The Calibrated & Augmented Self

From ‘Mass’ to ‘Me’

What Are the Opportunities For Mass Customization?

  • Ad agencies can gain a competitive advantage by using data sets and tracking personal purchasing behavior.
  • Advertisers could use Google Glass via mobile phone technology to pass on specific information to customers.
  • Manufacturers can shift their focus to equipment capability rather than safety as remote-controlled operations eliminate accidents.
  • Property companies could increase sales by using artificial intelligence (AI) and holograms to let prospective buyers view property without leaving their home.
  • Health and life insurers might have to adapt their products, or join forces, if miracle cures prolong life.
  • There will be reinvestment in developed countries with a high-skilled workforce, such as the US, as automation, the industrial Internet of Things (IoT) and 3D printing herald the decline of manufacturing in low-cost regions.

What Are the Challenges For Mass Customization?

  • TV and streaming markets could shrink with the development of VR equipment and entertainment.
  • The demand for raw materials could drop as building materials are recreated synthetically for 3D printing.
  • Pharmaceutical/biotech/healthcare markets might need to diversify as expensive and rare diseases are eliminated with gene editing.
  • Retailers might have to rethink their attitude to bricks and mortar as drone delivery causes a drop in last mile costs and delivery time frames and manufacturers engage more directly with their customers.
  • Factories could be a thing of the past if the materials for personalized 3D printers could be pumped into the home like tap water.

By 2025 what we wear, what we eat, how we shop and how we access our healthcare will be hyper-personalized.

Companies who boost their capabilities in mass customization will gain most from this new era of hyper-personalized consumerism.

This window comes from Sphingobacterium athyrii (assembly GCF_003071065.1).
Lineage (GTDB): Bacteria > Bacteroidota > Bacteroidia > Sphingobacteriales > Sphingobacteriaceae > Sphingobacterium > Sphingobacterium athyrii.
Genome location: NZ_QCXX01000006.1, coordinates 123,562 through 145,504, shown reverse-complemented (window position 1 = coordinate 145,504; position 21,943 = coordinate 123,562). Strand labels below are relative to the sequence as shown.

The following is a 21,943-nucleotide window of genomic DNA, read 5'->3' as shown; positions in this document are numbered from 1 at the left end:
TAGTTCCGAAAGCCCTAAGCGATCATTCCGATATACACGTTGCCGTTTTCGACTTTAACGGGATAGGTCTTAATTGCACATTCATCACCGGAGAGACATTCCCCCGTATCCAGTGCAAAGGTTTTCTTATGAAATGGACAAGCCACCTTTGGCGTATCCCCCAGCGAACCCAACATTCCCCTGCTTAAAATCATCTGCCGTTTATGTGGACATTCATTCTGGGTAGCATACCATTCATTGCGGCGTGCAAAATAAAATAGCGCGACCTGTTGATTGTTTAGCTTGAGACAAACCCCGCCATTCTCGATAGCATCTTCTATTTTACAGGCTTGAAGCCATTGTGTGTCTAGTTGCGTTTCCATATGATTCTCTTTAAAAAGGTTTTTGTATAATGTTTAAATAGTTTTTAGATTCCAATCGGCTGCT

Now, It’s Personal

Twenty years ago, catering to the masses were the accepted business model. Age, gender and race were, for many companies, the only demographic differentiators needed to understand their customers.

Times are changing. Companies now appreciate the need to ensure that the goods and services they provide mirror their customers’ unique individual requirements and preferences. This is reflected in consumer behavior with purchasers now expecting personalizaiton in everything they buy, from cars and computers to smartphones and shoes.

By 2025, we will be living in a world of hyper-personalized consumerism. Every facet of how, what and where we buy will have irrevocably changed. This transformation in purchase behavior will be inspired by use of big data, wearable technologies, genetic testing, 3D printing and artificial intelligence.

The opportunities these global drivers of parabolic change present are endless for businesses who are prepared. But they also represent a yardstick by which to measure those companies who aren’t equipped to face the winds of change. These organizations will surely disappear, just as the outdated model of catering to the masses has faded as a viable business strategy.

The Era of Mass Customization

There are five technologies we believe will shape purchase behavior in the years to come. These are:

Augmented Self

Augmented Self

3D Printing
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Augmented Self

Augmented Self

Virtual & augmented reality
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Augmented Self

Augmented Self

The miniaturization of technology
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Augmented Self

Augmented Self

CRISPR technology
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Augmented Self

Augmented Self

Organ & limb replacement
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